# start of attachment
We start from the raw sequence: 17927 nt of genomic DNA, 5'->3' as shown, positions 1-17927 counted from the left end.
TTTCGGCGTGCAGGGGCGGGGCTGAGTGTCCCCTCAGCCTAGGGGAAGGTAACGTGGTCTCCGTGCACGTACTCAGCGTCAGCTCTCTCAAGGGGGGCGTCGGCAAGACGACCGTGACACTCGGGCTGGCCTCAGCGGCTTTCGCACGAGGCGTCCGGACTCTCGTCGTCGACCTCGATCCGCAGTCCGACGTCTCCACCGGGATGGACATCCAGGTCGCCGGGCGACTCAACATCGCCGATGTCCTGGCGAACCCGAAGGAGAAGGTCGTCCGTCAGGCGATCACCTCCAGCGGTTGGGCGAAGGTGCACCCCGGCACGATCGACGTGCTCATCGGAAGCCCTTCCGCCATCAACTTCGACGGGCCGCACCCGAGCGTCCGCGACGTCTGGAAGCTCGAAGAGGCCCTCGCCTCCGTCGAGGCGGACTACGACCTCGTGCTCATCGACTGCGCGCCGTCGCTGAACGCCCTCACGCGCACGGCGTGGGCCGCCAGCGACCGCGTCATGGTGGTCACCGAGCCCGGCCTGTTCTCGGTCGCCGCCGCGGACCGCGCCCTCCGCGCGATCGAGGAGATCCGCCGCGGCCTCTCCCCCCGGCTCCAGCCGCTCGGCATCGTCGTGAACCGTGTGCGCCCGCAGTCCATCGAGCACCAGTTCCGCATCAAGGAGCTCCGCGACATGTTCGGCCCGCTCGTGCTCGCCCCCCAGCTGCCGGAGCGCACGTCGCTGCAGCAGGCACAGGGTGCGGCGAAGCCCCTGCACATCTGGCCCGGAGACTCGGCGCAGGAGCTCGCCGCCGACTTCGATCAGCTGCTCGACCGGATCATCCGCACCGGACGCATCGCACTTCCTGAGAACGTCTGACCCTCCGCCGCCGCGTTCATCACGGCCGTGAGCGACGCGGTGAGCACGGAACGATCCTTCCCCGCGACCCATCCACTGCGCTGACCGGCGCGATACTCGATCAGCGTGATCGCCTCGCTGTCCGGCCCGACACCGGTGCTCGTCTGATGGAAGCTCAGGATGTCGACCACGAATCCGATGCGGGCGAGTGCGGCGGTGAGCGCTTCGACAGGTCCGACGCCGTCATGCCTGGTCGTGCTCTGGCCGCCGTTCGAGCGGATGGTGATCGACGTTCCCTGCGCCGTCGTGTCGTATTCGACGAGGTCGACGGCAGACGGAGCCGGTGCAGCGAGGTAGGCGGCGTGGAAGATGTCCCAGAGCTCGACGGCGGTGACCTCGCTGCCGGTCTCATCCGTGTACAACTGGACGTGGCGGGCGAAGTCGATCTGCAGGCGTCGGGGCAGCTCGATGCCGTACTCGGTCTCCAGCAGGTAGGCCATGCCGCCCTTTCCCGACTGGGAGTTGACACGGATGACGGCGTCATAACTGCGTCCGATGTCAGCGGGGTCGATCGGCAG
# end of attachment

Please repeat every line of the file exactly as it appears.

We start from the raw sequence: 17927 nt of genomic DNA, 5'->3' as shown, positions 1-17927 counted from the left end.
TTTCGGCGTGCAGGGGCGGGGCTGAGTGTCCCCTCAGCCTAGGGGAAGGTAACGTGGTCTCCGTGCACGTACTCAGCGTCAGCTCTCTCAAGGGGGGCGTCGGCAAGACGACCGTGACACTCGGGCTGGCCTCAGCGGCTTTCGCACGAGGCGTCCGGACTCTCGTCGTCGACCTCGATCCGCAGTCCGACGTCTCCACCGGGATGGACATCCAGGTCGCCGGGCGACTCAACATCGCCGATGTCCTGGCGAACCCGAAGGAGAAGGTCGTCCGTCAGGCGATCACCTCCAGCGGTTGGGCGAAGGTGCACCCCGGCACGATCGACGTGCTCATCGGAAGCCCTTCCGCCATCAACTTCGACGGGCCGCACCCGAGCGTCCGCGACGTCTGGAAGCTCGAAGAGGCCCTCGCCTCCGTCGAGGCGGACTACGACCTCGTGCTCATCGACTGCGCGCCGTCGCTGAACGCCCTCACGCGCACGGCGTGGGCCGCCAGCGACCGCGTCATGGTGGTCACCGAGCCCGGCCTGTTCTCGGTCGCCGCCGCGGACCGCGCCCTCCGCGCGATCGAGGAGATCCGCCGCGGCCTCTCCCCCCGGCTCCAGCCGCTCGGCATCGTCGTGAACCGTGTGCGCCCGCAGTCCATCGAGCACCAGTTCCGCATCAAGGAGCTCCGCGACATGTTCGGCCCGCTCGTGCTCGCCCCCCAGCTGCCGGAGCGCACGTCGCTGCAGCAGGCACAGGGTGCGGCGAAGCCCCTGCACATCTGGCCCGGAGACTCGGCGCAGGAGCTCGCCGCCGACTTCGATCAGCTGCTCGACCGGATCATCCGCACCGGACGCATCGCACTTCCTGAGAACGTCTGACCCTCCGCCGCCGCGTTCATCACGGCCGTGAGCGACGCGGTGAGCACGGAACGATCCTTCCCCGCGACCCATCCACTGCGCTGACCGGCGCGATACTCGATCAGCGTGATCGCCTCGCTGTCCGGCCCGACACCGGTGCTCGTCTGATGGAAGCTCAGGATGTCGACCACGAATCCGATGCGGGCGAGTGCGGCGGTGAGCGCTTCGACAGGTCCGACGCCGTCATGCCTGGTCGTGCTCTGGCCGCCGTTCGAGCGGATGGTGATCGACGTTCCCTGCGCCGTCGTGTCGTATTCGACGAGGTCGACGGCAGACGGAGCCGGTGCAGCGAGGTAGGCGGCGTGGAAGATGTCCCAGAGCTCGACGGCGGTGACCTCGCTGCCGGTCTCATCCGTGTACAACTGGACGTGGCGGGCGAAGTCGATCTGCAGGCGTCGGGGCAGCTCGATGCCGTACTCGGTCTCCAGCAGGTAGGCCATGCCGCCCTTTCCCGACTGGGAGTTGACACGGATGACGGCGTCATAACTGCGTCCGATGTCAGCGGGGTCGATCGGCAG